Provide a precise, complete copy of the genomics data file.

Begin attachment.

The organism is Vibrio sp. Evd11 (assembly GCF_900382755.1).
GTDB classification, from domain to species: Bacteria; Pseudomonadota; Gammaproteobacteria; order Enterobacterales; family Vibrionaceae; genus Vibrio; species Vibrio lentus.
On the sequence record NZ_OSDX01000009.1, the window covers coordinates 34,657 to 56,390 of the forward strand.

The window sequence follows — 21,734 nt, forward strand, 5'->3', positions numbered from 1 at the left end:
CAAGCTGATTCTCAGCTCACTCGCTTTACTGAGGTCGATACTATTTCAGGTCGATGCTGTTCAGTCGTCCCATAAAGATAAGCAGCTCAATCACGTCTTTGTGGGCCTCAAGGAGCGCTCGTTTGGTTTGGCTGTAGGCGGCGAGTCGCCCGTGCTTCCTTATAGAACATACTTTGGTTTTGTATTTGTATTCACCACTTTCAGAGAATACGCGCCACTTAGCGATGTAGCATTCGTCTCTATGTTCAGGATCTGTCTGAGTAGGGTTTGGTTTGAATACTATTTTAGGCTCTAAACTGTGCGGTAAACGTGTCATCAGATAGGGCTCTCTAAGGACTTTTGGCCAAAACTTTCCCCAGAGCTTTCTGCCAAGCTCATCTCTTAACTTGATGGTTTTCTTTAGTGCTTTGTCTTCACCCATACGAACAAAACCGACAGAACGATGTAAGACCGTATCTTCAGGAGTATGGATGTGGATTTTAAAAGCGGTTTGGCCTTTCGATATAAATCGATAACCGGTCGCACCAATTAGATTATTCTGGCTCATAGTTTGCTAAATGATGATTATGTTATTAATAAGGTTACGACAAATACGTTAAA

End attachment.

The organism is Vibrio sp. Evd11 (assembly GCF_900382755.1).
GTDB classification, from domain to species: Bacteria; Pseudomonadota; Gammaproteobacteria; order Enterobacterales; family Vibrionaceae; genus Vibrio; species Vibrio lentus.
On the sequence record NZ_OSDX01000009.1, the window covers coordinates 34,657 to 56,390 of the forward strand.

The window sequence follows — 21,734 nt, forward strand, 5'->3', positions numbered from 1 at the left end:
CAAGCTGATTCTCAGCTCACTCGCTTTACTGAGGTCGATACTATTTCAGGTCGATGCTGTTCAGTCGTCCCATAAAGATAAGCAGCTCAATCACGTCTTTGTGGGCCTCAAGGAGCGCTCGTTTGGTTTGGCTGTAGGCGGCGAGTCGCCCGTGCTTCCTTATAGAACATACTTTGGTTTTGTATTTGTATTCACCACTTTCAGAGAATACGCGCCACTTAGCGATGTAGCATTCGTCTCTATGTTCAGGATCTGTCTGAGTAGGGTTTGGTTTGAATACTATTTTAGGCTCTAAACTGTGCGGTAAACGTGTCATCAGATAGGGCTCTCTAAGGACTTTTGGCCAAAACTTTCCCCAGAGCTTTCTGCCAAGCTCATCTCTTAACTTGATGGTTTTCTTTAGTGCTTTGTCTTCACCCATACGAACAAAACCGACAGAACGATGTAAGACCGTATCTTCAGGAGTATGGATGTGGATTTTAAAAGCGGTTTGGCCTTTCGATATAAATCGATAACCGGTCGCACCAATTAGATTATTCTGGCTCATAGTTTGCTAAATGATGATTATGTTATTAATAAGGTTACGACAAATACGTTAAA